Critics: Baggage fees add to long airport lines

As airport and government officials search for a fix for the long airport security lines plaguing airports in Atlanta and other U.S. cities, one possible culprit has come into focus: Baggage fees.

Some say fees for checked bags prompt travelers to carry on more bags, all of which have to be screened at security checkpoints as passengers head to their gates.

Two U.S. senators have proposed that airlines stop charging baggage fees this summer. But airlines are loathe to lose the hundreds of millions in revenue they collect from baggage fees.

In a letter to airline executives, Sens. Richard Blumenthal (D-Conn.) and Edward Markey (D-Mass.) acknowledged many factors play into the lines, including staffing cuts for federal screeners and tighter security protocols after lapses revealed in tests.

But they told the executives: “You can take some action right away…suspend bag fees for the summer.” The letter, citing Transportation Security Administration information, said checkpoints serving airlines with checked baggage fees handled 27 percent more roller bags than checkpoints for carriers that do not.

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A spokesman for Atlanta-based Delta Air Lines, which charges $25 for a first checked bag, said the senators’ request would entail a “considerable change to the business model.”

“We don’t think that shifting that traffic to the baggage check area … would really help alleviate a lot,” said the spokesman, Michael Thomas.

He said Delta is working with TSA on strategies to cut wait times, including contributing staff to help manage lines and paying for new lanes aimed at processing large volumes of passengers faster.

In the third quarter of 2015, Delta collected nearly $237 million in baggage fees. American Airlines took in $292 million, while United Airlines had more than $184 million in bag fee revenue.

Southwest Airlines, a distant second to Delta in market share at Hartsfield-Jackson International, does not charge fees for the first two checked bags.

While senators can ask airlines to waive bag fees, “I don’t think you’re going to see that happen,” said Bill Rinehart, founder of DUFL, a personal valet service that ships, cleans and stores business wear for travelers.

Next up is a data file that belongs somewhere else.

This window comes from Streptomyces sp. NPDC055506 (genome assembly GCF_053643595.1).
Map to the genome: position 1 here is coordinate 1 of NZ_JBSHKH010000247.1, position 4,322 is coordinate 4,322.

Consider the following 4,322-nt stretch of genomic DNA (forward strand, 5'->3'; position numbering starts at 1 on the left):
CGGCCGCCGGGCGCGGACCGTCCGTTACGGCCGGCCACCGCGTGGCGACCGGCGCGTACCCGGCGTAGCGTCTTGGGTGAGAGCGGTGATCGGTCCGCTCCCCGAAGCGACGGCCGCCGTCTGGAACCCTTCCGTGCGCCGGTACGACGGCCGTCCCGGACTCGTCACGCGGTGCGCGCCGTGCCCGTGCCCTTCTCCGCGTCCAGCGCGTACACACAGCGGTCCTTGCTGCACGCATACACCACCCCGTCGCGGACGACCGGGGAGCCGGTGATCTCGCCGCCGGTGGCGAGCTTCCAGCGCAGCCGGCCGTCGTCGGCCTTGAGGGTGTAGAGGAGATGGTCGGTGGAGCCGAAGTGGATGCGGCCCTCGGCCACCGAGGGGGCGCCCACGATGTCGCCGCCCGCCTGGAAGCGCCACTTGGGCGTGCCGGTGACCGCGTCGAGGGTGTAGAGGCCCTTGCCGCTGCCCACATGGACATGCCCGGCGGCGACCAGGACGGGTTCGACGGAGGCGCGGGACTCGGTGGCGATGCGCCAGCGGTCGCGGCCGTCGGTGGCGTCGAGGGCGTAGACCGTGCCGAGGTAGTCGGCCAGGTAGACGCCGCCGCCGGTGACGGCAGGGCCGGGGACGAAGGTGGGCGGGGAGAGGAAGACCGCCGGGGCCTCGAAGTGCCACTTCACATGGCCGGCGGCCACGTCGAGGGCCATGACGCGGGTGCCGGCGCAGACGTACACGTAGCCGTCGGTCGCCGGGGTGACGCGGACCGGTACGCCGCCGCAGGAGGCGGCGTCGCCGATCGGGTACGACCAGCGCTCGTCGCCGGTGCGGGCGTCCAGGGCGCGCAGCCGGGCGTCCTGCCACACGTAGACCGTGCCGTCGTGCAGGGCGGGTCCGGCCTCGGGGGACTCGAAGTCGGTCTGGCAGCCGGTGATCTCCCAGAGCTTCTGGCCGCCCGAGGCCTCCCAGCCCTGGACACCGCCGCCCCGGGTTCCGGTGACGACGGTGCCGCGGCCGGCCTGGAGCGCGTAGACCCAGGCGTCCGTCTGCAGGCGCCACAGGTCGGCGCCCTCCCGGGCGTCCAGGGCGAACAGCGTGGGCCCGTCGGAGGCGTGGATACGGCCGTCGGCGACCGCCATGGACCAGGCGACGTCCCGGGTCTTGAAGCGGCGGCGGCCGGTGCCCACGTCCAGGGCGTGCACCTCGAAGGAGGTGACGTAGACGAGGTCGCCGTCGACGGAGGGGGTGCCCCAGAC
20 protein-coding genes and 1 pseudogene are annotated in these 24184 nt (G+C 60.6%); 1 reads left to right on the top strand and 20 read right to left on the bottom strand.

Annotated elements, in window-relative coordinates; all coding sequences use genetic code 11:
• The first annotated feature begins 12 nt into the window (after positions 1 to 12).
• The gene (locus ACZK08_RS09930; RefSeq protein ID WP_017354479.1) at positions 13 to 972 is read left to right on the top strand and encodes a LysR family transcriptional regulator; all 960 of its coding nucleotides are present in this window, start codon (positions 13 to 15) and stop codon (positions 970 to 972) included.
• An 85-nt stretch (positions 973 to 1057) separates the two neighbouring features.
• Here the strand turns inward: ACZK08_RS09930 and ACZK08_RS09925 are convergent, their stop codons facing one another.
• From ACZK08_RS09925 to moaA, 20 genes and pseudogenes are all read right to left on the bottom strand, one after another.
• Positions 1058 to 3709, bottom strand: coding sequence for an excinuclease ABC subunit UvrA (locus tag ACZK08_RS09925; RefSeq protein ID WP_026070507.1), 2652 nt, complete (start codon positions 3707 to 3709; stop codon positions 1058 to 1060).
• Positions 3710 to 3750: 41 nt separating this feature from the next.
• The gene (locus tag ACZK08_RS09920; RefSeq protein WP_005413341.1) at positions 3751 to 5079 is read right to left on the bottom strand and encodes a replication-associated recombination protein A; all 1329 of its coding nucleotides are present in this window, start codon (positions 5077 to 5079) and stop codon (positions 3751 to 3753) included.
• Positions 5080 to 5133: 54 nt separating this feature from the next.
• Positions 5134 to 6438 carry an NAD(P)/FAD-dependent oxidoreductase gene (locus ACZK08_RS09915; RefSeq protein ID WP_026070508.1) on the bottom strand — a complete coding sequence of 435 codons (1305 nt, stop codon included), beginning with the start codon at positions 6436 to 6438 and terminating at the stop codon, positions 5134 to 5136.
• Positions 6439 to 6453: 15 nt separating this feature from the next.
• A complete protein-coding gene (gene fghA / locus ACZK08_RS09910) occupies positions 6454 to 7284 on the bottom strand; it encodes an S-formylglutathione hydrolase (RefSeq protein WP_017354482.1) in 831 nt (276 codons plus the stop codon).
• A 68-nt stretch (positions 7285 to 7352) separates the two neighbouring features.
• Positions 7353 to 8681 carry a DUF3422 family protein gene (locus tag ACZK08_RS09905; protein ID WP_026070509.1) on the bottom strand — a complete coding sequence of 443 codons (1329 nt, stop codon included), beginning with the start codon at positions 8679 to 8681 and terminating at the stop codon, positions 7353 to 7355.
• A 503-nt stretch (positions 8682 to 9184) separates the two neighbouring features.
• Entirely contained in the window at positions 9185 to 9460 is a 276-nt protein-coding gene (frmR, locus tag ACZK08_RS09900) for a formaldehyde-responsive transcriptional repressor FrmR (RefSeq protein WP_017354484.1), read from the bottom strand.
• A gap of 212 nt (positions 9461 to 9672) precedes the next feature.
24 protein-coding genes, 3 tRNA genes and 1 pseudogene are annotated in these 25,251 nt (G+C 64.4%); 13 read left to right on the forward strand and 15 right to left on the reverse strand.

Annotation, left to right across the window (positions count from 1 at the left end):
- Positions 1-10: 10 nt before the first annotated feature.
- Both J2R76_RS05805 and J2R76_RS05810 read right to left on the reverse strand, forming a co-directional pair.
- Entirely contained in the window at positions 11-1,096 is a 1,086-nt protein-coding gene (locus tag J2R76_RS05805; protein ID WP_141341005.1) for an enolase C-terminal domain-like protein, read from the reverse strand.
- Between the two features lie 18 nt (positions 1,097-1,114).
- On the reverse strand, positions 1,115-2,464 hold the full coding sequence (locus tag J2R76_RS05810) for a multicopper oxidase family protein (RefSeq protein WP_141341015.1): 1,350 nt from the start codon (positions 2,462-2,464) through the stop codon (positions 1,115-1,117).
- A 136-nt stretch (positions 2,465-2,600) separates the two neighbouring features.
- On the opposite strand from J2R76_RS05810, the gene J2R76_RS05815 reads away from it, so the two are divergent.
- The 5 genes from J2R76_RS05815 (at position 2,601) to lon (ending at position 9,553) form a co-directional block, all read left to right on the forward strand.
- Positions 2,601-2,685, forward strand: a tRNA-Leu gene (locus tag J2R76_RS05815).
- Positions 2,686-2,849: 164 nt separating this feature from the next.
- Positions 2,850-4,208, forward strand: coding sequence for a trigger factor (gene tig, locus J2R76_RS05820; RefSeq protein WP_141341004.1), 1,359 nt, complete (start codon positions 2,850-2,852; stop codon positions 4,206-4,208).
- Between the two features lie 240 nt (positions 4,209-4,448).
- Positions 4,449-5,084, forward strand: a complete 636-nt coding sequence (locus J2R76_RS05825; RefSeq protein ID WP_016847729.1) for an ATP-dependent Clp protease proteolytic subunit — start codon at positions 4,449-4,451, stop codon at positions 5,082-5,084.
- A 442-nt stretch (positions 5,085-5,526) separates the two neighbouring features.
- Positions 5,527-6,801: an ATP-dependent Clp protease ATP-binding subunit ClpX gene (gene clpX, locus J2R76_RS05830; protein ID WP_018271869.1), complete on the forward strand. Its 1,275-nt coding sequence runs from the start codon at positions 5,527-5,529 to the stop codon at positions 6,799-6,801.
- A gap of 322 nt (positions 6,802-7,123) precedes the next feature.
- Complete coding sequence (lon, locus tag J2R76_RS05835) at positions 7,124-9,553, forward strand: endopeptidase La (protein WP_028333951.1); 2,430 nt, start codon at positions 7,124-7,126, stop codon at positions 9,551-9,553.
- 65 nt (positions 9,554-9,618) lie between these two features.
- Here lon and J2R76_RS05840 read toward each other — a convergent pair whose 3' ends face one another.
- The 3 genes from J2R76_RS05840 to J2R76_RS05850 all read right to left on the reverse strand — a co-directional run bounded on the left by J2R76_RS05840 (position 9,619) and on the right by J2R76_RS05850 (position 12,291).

“It’s a massive revenue stream. They’re all private businesses. I’m not sure why they would feel like they need to do that for the government.”

Hartsfield-Jackson is considering — but has not committed to — another possibility: a “one-bag only” express lane, with the idea that those travelers “have the potential to get through the process quicker,” airport general manager Miguel Southwell said.

In 2011, Pittsburgh International Airport tested an “Express Lane” for travelers with one bag. The idea was “a result of more people carrying more items through the checkpoint to avoid airline bag fees,” according a statement when the lane opened. Those with a roll-aboard suitcase plus a purse or briefcase did not qualify for the one-bag only lane.

Pittsburgh did not stick with the idea, but it was a precursor to the TSA PreCheck expedited screening program.

In Atlanta, there are already PreCheck lines, as well as a line for elite-level frequent fliers, a special assistance lane and a line for airline crewmembers. Also in the works is a line for members of a program run by biometric identification technology firm Clear.

A one-bag line could further confuse travelers, but it is at least under discussion.

“We are interested in trying out anything that will lessen the amount of time our customers will wait in a security line this summer,” another Delta spokesman, Morgan Durrant, said of the concept.

Early Monday, security screening lines up to an hour long or more snaked through the domestic terminal and around baggage claim carousels at Hartsfield-Jackson.

Lines for TSA checkpoints have been especially long for more than a week amid the closure of the Terminal South checkpoint for a redesign of two security lanes aimed at speeding screening. The checkpoint is expected to reopen May 24.

Meanwhile, Airport workers offered chewy granola bars, Rice Krispies treats, animal crackers and bottled water to passengers in the queues.

Lines and wait times began building at Hartsfield-Jackson months ago and recently have become an issue at other U.S. airports as well.

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